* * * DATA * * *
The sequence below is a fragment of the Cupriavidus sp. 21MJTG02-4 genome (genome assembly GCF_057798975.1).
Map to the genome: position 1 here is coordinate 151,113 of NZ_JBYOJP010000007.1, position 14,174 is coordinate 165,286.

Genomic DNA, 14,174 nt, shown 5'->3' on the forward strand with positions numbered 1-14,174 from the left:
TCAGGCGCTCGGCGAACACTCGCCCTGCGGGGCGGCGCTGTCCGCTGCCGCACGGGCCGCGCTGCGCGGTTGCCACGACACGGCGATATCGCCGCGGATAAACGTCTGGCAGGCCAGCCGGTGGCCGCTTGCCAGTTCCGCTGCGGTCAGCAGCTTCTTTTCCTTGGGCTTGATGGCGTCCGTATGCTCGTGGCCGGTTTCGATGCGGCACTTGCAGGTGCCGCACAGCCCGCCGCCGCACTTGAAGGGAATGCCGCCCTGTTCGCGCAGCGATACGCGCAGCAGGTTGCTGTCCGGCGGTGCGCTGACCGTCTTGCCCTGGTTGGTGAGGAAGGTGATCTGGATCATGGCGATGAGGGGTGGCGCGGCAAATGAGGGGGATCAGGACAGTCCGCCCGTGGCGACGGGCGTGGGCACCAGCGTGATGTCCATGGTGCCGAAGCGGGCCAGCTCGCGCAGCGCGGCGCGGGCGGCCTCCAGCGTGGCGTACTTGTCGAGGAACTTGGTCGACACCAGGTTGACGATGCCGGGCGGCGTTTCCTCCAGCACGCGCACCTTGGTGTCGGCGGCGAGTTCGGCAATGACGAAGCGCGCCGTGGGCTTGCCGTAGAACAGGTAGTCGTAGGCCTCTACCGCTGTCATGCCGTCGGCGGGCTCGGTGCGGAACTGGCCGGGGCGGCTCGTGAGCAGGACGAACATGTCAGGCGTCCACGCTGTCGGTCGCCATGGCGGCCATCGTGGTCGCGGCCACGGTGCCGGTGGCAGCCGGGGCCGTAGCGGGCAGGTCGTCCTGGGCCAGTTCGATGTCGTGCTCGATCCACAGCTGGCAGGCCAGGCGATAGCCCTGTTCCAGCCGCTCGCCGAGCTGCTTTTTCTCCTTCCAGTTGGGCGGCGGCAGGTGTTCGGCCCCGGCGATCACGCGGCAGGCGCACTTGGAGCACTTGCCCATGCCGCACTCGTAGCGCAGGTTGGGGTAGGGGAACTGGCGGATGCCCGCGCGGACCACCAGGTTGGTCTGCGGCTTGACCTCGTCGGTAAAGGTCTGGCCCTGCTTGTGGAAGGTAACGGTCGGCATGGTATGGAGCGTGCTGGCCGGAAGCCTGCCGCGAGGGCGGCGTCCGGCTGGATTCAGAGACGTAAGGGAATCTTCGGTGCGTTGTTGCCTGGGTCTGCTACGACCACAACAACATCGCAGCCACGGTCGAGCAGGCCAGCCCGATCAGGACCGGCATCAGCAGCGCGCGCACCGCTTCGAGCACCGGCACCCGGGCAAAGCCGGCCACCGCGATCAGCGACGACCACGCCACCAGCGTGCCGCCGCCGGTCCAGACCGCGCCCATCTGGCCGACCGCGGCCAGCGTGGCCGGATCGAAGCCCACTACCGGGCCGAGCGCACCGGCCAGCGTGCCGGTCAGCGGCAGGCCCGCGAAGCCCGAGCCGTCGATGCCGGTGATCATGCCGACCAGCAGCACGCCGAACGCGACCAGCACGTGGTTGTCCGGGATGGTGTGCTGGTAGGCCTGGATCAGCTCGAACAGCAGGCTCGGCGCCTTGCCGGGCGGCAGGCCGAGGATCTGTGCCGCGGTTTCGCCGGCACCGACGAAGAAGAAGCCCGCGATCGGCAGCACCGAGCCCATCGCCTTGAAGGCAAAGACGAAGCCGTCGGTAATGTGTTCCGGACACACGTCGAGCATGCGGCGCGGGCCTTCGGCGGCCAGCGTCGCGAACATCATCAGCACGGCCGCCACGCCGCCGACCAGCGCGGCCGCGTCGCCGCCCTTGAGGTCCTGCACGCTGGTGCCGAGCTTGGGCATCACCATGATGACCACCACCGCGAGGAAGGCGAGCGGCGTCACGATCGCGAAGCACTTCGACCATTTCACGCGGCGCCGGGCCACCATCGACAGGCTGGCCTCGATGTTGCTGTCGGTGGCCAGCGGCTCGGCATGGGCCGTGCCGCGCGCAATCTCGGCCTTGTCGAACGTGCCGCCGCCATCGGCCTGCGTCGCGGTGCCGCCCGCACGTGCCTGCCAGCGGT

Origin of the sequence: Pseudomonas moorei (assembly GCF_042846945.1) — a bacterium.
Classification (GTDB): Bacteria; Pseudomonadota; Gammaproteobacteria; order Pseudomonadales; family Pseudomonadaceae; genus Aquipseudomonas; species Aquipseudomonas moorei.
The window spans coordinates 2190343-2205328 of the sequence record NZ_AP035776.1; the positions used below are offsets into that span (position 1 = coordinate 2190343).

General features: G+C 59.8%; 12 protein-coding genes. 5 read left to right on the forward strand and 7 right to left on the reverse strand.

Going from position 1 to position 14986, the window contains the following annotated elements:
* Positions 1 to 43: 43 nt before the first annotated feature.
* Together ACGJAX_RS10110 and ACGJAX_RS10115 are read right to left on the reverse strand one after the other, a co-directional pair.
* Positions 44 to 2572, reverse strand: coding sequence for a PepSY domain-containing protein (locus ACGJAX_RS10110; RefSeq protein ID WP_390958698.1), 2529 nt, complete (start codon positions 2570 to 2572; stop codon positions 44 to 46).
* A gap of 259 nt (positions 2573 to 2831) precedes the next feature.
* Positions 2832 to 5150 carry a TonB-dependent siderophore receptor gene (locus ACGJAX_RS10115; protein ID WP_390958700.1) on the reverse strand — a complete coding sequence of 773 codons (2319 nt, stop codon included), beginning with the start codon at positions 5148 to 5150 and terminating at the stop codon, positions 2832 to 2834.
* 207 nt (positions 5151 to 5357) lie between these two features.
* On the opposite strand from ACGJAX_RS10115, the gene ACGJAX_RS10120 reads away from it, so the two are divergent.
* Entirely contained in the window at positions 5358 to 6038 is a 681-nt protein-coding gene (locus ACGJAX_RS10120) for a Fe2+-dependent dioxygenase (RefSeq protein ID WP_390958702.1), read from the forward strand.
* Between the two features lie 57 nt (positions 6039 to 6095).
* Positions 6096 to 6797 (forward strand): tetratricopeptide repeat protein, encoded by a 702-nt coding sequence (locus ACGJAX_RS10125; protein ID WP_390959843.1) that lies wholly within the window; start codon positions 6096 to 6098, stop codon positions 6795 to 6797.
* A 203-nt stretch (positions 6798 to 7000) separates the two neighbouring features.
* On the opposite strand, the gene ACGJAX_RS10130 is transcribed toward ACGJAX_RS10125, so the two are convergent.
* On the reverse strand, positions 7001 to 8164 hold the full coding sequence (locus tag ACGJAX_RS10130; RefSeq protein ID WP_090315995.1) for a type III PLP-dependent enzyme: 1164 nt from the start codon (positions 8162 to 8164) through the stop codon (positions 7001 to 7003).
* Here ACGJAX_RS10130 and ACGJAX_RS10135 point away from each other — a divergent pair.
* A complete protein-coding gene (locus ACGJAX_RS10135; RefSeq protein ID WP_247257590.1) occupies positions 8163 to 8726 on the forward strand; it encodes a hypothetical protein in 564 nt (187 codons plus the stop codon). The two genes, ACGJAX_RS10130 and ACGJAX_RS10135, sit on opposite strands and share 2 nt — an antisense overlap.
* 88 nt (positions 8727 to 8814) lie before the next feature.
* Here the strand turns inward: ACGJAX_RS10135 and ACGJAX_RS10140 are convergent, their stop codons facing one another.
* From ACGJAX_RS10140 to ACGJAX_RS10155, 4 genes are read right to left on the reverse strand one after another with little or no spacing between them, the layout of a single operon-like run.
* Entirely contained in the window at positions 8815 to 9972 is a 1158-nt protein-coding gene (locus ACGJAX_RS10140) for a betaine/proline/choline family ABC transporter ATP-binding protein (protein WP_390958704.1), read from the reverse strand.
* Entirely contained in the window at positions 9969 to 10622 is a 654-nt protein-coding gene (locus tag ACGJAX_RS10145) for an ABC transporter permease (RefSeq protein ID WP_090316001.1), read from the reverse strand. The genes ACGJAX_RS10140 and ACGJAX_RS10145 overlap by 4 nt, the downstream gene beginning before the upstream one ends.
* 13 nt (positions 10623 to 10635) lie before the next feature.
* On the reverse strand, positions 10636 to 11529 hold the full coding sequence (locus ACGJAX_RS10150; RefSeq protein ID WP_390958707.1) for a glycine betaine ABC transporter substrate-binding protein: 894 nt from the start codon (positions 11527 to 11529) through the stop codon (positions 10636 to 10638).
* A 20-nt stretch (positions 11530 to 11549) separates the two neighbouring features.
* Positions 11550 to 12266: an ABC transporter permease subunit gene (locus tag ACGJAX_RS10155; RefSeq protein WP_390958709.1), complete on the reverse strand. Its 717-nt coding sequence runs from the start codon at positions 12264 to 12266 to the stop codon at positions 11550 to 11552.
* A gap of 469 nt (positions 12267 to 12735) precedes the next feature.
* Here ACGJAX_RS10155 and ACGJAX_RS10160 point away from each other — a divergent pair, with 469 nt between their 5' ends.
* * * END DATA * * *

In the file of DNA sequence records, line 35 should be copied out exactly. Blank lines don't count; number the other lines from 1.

* Here ACGJAX_RS10155 and ACGJAX_RS10160 point away from each other — a divergent pair, with 469 nt between their 5' ends.